This post has two parts. One is to say something juvenile before my wife cracks my head open with a frying pan. 😀 The other, has a bit to do with search engines. We’ll take these in reverse order.
I noticed that PETA is by far the most common term people are using to find my web site. This has been the case for some time now, but there was a spike of about 200 people yesterday, who came to The Great Library by searching for Peta. Now, I just checked Google (segue alert!) and found the video I’ll talk about in a moment, but I’m not on the first page for this search. Nor am I on the second page, or the third, or – well, I gave up at 5 pages.
It’s hard to imagine 200 people clicking search results buried tens of pages deep on the same day, let alone all of them conspiring to do this for the same word! And we’ve just got to the meat of this post. (Get it? There’s the beef!) Keywords have gone the way of the dodo. Not only is searchese expanding to an average of about 3.5 words per query, but, to any aspiring web content writer, aiming for individual words is folly. Unless the word you want to target is such an obscure mixture of Turkish, Javanese, and Yinglish (like Spanglish, a mix between Yiddish and English) that no one will ever search for it. Webmaster forums are filled with people asking how they can rank #1 for terms like “MySpace” and “video” – not only does this waste the content producer’s ill used time, it prevents the public from ever being able to find anything.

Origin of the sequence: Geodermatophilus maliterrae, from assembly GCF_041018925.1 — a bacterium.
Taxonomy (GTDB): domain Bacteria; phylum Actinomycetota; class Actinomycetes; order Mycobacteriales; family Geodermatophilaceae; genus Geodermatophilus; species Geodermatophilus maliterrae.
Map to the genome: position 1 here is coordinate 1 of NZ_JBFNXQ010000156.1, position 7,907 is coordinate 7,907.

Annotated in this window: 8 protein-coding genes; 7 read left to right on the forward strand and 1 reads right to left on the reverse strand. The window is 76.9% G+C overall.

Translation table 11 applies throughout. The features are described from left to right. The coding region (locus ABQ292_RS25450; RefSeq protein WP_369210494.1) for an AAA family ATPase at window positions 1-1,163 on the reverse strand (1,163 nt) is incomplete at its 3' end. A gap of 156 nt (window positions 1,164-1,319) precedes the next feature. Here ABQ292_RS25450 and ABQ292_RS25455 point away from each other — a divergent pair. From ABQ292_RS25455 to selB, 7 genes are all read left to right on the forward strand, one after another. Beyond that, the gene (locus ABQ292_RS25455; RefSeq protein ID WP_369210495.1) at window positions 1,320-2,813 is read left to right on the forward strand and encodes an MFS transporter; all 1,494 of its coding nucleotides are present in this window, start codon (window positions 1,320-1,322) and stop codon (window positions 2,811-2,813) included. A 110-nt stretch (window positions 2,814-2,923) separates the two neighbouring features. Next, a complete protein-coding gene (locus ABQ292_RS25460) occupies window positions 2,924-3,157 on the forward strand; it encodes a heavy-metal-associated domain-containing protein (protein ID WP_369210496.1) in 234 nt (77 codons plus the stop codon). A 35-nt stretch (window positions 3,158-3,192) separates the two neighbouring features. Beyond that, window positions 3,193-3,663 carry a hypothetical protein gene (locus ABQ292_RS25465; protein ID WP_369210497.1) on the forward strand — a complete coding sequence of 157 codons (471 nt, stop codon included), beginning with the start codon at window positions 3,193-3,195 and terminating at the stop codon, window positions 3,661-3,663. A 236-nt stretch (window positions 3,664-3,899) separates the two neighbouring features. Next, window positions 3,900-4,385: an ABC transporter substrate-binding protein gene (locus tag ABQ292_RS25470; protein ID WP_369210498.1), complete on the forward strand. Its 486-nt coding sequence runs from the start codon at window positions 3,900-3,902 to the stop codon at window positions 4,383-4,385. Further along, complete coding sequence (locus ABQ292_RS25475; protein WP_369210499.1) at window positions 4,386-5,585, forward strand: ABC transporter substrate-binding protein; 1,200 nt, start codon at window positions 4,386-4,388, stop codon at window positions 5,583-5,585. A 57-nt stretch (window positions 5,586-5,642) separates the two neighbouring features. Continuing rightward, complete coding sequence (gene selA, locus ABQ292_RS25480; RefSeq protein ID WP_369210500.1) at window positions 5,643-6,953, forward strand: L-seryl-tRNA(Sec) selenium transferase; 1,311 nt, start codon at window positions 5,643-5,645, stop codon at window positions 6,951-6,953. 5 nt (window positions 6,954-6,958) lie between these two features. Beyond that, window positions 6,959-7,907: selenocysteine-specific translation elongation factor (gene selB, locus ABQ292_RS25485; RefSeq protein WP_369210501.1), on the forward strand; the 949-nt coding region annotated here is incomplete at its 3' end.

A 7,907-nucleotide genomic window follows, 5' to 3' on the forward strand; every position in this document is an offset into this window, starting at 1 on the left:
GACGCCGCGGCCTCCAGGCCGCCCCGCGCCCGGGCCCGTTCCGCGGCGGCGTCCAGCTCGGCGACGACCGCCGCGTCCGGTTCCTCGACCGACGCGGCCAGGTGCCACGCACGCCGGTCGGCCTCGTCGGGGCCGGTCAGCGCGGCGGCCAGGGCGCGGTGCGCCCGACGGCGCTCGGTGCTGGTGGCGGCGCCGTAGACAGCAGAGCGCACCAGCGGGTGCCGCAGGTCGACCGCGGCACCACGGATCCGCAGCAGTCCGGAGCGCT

The language on the web, graphed, is the story of clustering. Most of the content on the English web centers around a not so large list of words. These are saturated. Rather than trying to push a car uphill, use richer descriptions. Don’t bludgen your noun phrase, but instead weave a tapestry around your concept.
Now, on to the pedantic. Have a look at Alicia Silverstone’s naked video for Peta. There’s a vague point being made, that she would rather go naked than wear fur (or cotton, apparently!), but it gets lost in the curves. Honestly, I don’t understand how this advertising campaign makes sense, from a marketing standpoint. I have respect for Peta’s stated goals, but, honestly, nobody viewing these ads is listening to the message. 😀 On that note, I wish I’d been a photographer, instead of a computer programmer, so that I might get paid to keep my mouth shut on these things, and to keep my eyes peeled! I guess the grass is always greener.
I guess it’s no more a secret that sex sells things (and ideas) than it is, that long tail is the future of search engine “optimization” (a silly misnomer implying that web site owners try their darnedest to optimize the performance or reliability of Google’s code base!).
How many of you are thinking about animals, instead of just animalistically?